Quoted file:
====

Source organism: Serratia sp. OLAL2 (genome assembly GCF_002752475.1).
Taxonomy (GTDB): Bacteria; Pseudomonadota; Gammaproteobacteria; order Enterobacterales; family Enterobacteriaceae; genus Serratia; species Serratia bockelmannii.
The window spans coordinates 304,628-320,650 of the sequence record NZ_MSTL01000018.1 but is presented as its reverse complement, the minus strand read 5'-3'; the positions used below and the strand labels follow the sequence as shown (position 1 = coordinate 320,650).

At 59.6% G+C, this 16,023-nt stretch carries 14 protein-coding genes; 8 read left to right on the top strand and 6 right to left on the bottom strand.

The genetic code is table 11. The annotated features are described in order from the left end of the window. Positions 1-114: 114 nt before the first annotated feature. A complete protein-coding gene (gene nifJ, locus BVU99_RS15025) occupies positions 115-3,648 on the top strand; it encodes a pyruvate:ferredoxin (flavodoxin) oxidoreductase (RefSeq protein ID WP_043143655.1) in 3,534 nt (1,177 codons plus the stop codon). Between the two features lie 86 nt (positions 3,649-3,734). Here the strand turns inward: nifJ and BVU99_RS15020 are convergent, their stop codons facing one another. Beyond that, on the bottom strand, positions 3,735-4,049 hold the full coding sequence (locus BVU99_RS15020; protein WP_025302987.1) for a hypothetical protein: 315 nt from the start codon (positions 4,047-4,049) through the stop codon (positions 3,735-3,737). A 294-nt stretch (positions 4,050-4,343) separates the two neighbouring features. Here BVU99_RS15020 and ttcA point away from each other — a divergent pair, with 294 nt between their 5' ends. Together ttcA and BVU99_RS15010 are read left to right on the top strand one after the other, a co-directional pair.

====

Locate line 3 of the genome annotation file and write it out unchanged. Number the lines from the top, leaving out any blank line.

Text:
The window spans coordinates 304,628-320,650 of the sequence record NZ_MSTL01000018.1 but is presented as its reverse complement, the minus strand read 5'-3'; the positions used below and the strand labels follow the sequence as shown (position 1 = coordinate 320,650).